If you are in LA during baseball season, I would highly recommend checking out a Dodger game. There is so much history at Dodger Stadium, and it is certainly a Los Angeles landmark. If you are a fan of another stadium, leave me some tips so I know the scoop when I check that stadium off my list!
As I’m sure you have realized, summer is upon us. In the past, summer meant a lot of sleeping until noon, day drinking, and doing all kinds of cool shit that you just can’t do during the school year. Now summer means finding activities to keep Squirt happy and occupied, preferably with air conditioning. (You know what I just realized? My whole life is now like summer! No school ever again!) Lucky for us, we live in one of the most entertaining cities on the planet, and despite the fact that I have lived here my whole life, there are tons of LA things I have never done. So I put together a bucket list of items for us to do this summer. Most of them will involve Squirt, but some will be just for Mom and Dad, because sanity is important y’all. Some of these things I have done before, but a lot of them will be new experiences (some it’s been so long it might as well be new). I’m sure I will be blogging about most, if not all of them, so stay tuned to see how they go!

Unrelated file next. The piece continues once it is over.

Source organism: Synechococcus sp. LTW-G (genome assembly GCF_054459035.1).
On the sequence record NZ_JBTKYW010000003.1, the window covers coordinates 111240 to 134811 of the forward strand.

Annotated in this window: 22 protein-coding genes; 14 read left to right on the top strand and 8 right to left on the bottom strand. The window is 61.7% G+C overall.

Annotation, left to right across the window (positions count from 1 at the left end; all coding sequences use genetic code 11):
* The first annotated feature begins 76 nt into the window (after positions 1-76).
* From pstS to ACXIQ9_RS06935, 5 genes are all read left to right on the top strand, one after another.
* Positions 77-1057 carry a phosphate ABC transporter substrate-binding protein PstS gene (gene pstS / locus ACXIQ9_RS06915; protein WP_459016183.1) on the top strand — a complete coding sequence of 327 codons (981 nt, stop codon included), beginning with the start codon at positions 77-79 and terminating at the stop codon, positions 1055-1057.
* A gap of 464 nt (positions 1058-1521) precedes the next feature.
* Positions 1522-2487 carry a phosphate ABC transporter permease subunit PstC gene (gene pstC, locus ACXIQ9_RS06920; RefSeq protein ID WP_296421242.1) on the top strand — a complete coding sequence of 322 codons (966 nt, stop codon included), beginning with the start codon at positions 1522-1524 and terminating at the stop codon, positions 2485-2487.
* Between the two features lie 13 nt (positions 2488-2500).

Attend a comedy show: There’s about a billion comedy clubs in LA, and while I have seen improv shows, I have never seen stand up, so that’s what I would aim for.
Take Squirt to a Dodger game: He did make it to two last year, but he is much more aware now so I think he would have more fun. Also, I must do everything in my power to make sure he doesn’t turn out to be a stinky Giants fan like his dad.